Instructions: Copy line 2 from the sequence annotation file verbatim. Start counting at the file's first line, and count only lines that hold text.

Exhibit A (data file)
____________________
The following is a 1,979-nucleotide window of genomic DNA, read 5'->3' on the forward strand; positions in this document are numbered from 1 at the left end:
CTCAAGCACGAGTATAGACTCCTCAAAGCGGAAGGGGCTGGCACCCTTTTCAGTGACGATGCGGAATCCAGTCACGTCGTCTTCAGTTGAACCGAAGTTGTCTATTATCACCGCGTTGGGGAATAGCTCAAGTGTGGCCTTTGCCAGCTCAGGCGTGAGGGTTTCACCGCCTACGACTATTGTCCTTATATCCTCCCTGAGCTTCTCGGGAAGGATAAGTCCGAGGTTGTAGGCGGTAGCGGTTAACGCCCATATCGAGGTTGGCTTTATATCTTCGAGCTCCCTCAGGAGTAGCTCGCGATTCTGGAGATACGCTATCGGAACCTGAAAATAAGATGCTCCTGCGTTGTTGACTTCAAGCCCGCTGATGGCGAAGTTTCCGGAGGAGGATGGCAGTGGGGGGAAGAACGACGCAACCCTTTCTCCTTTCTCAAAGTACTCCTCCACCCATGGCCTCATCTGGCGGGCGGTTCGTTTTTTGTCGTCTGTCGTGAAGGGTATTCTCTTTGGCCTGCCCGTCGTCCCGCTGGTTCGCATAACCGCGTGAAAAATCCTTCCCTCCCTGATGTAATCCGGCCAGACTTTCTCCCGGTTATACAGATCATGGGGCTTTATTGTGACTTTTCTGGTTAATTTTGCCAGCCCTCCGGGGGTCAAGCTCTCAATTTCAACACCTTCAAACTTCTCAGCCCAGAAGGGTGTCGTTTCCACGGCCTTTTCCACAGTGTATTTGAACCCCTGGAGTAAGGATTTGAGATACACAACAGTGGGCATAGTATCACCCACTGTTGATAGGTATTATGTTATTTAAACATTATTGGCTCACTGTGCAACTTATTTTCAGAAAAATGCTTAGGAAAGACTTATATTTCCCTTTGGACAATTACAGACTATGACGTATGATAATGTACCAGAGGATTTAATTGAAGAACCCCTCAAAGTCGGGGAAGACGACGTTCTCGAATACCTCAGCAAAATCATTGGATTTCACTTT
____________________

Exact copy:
CTCAAGCACGAGTATAGACTCCTCAAAGCGGAAGGGGCTGGCACCCTTTTCAGTGACGATGCGGAATCCAGTCACGTCGTCTTCAGTTGAACCGAAGTTGTCTATTATCACCGCGTTGGGGAATAGCTCAAGTGTGGCCTTTGCCAGCTCAGGCGTGAGGGTTTCACCGCCTACGACTATTGTCCTTATATCCTCCCTGAGCTTCTCGGGAAGGATAAGTCCGAGGTTGTAGGCGGTAGCGGTTAACGCCCATATCGAGGTTGGCTTTATATCTTCGAGCTCCCTCAGGAGTAGCTCGCGATTCTGGAGATACGCTATCGGAACCTGAAAATAAGATGCTCCTGCGTTGTTGACTTCAAGCCCGCTGATGGCGAAGTTTCCGGAGGAGGATGGCAGTGGGGGGAAGAACGACGCAACCCTTTCTCCTTTCTCAAAGTACTCCTCCACCCATGGCCTCATCTGGCGGGCGGTTCGTTTTTTGTCGTCTGTCGTGAAGGGTATTCTCTTTGGCCTGCCCGTCGTCCCGCTGGTTCGCATAACCGCGTGAAAAATCCTTCCCTCCCTGATGTAATCCGGCCAGACTTTCTCCCGGTTATACAGATCATGGGGCTTTATTGTGACTTTTCTGGTTAATTTTGCCAGCCCTCCGGGGGTCAAGCTCTCAATTTCAACACCTTCAAACTTCTCAGCCCAGAAGGGTGTCGTTTCCACGGCCTTTTCCACAGTGTATTTGAACCCCTGGAGTAAGGATTTGAGATACACAACAGTGGGCATAGTATCACCCACTGTTGATAGGTATTATGTTATTTAAACATTATTGGCTCACTGTGCAACTTATTTTCAGAAAAATGCTTAGGAAAGACTTATATTTCCCTTTGGACAATTACAGACTATGACGTATGATAATGTACCAGAGGATTTAATTGAAGAACCCCTCAAAGTCGGGGAAGACGACGTTCTCGAATACCTCAGCAAAATCATTGGATTTCACTTT